In a perfect world, when someone died, their property and other assets would be managed by a trusted person or professional fiduciary of their choosing. What’s more, estate assets would be distributed to the people and/or charitable organizations that were most important to the deceased person, according to his or her wishes.
Of course, we don’t live in a perfect world. Fortunately, wills, trusts and estates are administered correctly most of the time. However, occasionally, things are not handled the way they should be.
When there are concerns about how a will, trust or estate was (or is being) administered in Passaic County, NJ, an experienced estate litigation attorney may be able to help fight for your rights and ensure your loved one’s wishes are honored.
Understanding the Basics
You are probably familiar with what a will is, even if you have never personally had one prepared. However, sometimes there can be confusion about the difference between wills and trusts and what is involved in administering an estate when someone dies.
A will is a legal document that specifies how someone’s assets should be managed and distributed after their death. The will names an executor, the person responsible for handling the administrative tasks like safeguarding assets, handling final expenses, valid debts and tax filings and distributing remaining assets to the beneficiaries named in the will.
Trusts are often used instead of wills to direct how assets will be managed and distributed after the trust creator’s death. One reason people use trusts is so that assets held by the trust can avoid the expense and hassle of a probate court process. Trusts can also provide a way to manage assets from beyond the grave. For example, a parent who has concerns about a child being able to manage an inheritance might establish a trust that provides for someone to manage trust assets for the beneficiary, distributing funds only for specific types of expenses until the child reaches a certain age.
When an attorney talks about estate litigation, they may be referring broadly to challenging a will or a trust or to challenging the way that an executor is handling the management of the estate and all of the administrative tasks that come with the process.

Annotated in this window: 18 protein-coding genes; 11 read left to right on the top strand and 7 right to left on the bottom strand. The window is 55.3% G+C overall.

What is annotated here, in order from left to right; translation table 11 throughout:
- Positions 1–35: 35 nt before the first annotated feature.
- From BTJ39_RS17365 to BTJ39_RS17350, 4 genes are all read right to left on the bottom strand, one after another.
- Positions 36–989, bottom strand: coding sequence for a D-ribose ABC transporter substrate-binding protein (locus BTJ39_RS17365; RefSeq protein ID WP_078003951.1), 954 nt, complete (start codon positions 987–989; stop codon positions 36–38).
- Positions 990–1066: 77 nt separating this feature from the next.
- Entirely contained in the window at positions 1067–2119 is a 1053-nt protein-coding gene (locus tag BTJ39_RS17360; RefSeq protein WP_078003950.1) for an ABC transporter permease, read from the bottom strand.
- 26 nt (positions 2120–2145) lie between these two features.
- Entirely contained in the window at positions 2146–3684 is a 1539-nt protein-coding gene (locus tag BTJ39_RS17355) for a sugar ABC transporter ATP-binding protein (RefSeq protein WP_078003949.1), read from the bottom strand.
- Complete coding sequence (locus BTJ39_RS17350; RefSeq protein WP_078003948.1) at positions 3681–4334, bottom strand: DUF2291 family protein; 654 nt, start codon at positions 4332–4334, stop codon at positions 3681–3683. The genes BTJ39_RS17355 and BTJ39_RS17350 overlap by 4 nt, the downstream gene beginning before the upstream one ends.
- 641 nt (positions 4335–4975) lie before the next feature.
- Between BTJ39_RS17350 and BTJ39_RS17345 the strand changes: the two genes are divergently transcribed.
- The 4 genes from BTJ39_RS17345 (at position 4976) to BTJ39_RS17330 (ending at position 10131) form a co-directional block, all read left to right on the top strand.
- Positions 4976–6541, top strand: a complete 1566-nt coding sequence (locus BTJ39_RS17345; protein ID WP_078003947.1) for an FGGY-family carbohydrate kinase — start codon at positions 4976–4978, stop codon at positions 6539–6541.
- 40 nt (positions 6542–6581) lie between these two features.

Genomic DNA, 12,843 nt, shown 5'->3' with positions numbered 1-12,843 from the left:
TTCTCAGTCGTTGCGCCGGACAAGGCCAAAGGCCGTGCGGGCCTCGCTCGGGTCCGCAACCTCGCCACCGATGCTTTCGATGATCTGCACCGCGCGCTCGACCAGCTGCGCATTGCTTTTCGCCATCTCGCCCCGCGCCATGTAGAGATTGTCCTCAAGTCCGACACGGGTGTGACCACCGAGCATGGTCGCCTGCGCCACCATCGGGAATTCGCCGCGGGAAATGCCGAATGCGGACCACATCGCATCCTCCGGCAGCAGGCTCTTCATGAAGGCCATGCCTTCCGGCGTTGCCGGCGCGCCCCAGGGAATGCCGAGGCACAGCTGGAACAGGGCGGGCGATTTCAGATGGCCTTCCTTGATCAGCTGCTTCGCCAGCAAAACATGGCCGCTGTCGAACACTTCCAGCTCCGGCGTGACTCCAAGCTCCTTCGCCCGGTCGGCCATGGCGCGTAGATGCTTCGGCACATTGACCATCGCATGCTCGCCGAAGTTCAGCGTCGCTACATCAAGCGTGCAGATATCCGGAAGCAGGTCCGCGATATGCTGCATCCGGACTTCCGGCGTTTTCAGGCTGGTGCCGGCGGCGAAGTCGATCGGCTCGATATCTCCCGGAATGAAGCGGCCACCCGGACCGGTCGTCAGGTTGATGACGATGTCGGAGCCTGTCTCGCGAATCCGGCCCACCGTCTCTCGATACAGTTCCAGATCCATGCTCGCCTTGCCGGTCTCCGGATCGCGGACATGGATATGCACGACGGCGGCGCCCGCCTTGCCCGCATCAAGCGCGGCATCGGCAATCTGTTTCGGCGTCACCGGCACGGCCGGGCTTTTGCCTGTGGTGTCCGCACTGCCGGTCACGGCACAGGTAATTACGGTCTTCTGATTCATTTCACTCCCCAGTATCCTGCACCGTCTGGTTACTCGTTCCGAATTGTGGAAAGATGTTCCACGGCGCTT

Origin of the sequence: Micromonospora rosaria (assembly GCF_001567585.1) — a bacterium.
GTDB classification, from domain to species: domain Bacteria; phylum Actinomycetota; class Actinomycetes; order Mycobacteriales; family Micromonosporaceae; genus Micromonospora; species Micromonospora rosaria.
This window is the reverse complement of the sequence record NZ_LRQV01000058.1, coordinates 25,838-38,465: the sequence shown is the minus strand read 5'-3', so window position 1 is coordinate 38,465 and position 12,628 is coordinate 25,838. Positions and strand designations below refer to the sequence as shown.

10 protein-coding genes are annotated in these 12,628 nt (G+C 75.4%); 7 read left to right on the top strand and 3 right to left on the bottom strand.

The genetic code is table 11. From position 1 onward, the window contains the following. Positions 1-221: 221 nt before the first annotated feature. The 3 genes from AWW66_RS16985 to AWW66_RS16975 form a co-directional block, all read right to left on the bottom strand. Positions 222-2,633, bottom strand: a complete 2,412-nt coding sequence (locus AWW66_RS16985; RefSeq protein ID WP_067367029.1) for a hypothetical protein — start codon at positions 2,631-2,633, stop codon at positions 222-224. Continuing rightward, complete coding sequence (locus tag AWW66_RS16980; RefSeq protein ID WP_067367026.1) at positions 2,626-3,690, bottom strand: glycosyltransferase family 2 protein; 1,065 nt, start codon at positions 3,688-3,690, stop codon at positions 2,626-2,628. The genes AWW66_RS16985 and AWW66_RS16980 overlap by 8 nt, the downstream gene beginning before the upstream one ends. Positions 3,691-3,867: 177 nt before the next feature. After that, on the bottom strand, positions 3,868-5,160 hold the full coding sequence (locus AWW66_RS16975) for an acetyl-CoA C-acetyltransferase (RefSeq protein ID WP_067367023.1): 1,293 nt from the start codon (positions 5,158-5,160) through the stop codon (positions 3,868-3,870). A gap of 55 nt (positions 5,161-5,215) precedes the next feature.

Why Litigation Is Sometimes Necessary
Trustees and executors are fiduciaries, which means they have to act in the best interest of the beneficiaries of the trust, will or estate. Unfortunately, that does not always happen.
Sometimes, the person in charge of administering an estate is simply not equipped to handle the job properly. There can be a lot of moving pieces involved in estate and trust administration. Mismanagement can lead to problems for all of the beneficiaries down the road.
In other cases, the trustee or executor may be intentionally mismanaging things. You may also have concerns about the validity of a will or trust that another family member is trying to administer.
Litigation is sometimes a necessary step to ensure the deceased person’s assets are managed and distributed correctly.
Challenging or Contesting a Will
If you have concerns that your family member did not understand what he or she was signing when the will was created, or if you are questioning the validity of the will, an attorney can help.
Similarly, if you have reason to believe that someone exerted undue influence on your loved one, litigation to challenge the will can protect your rights and your loved one’s wishes.
NJ provides that a spouse who was cut out of their husband’s or wife’s will has the right to an “elective share.” If your spouse didn’t name you in their will, an estate litigation lawyer can fight for what the law says you’re entitled to.
Valid trust agreements should contain specifics about who the trust’s beneficiaries are, how assets are to be managed and distributed to them (or on their behalf) and what powers the trustee has in carrying out their responsibilities. Trusts may also provide limitations on the trustee or checks on their power.
Unfortunately, sometimes trustees abuse their authority and mismanage trust assets. Whether you are concerned about a trustee “self-dealing” or simply not doing their job right, litigation may be necessary.
One of the most common reasons for litigating an estate is a concern that the trustee or executor is unreasonably withholding distributions or is giving beneficiaries the run-around.
Estate litigation can also arise in a couple of other ways for those charged with administering an estate or serving as a trustee.
If a third-party creditor alleges that they were not paid appropriately, an executor or trustee may need to engage an attorney to help protect their rights.
Sometimes, executors and trustees also need to engage attorneys to help protect them when they are dealing with a beneficiary who is alleging wrongdoing.
Find the Right Lawyer in Passaic County, NJ to Help with Will, Trust and Estate Litigation
It is possible to challenge the administration of an estate, will or trust and win. If you have concerns that something doesn’t seem right with the way a loved one’s will, trust or probate matter is being handled, don’t keep those concerns to yourself.
Be aware there are time restrictions for contesting or challenging a will, trust or the administration of an estate, so it is important to engage a law firm as soon as possible. Some of these time limitations are very short, as little as three months.
Choose an experienced, knowledgeable estate attorney who understands, and has dealt with, the Passaic County, NJ Surrogate’s office. Finally, be sure to select a firm with litigation experience and a track record of fighting for their clients’ rights.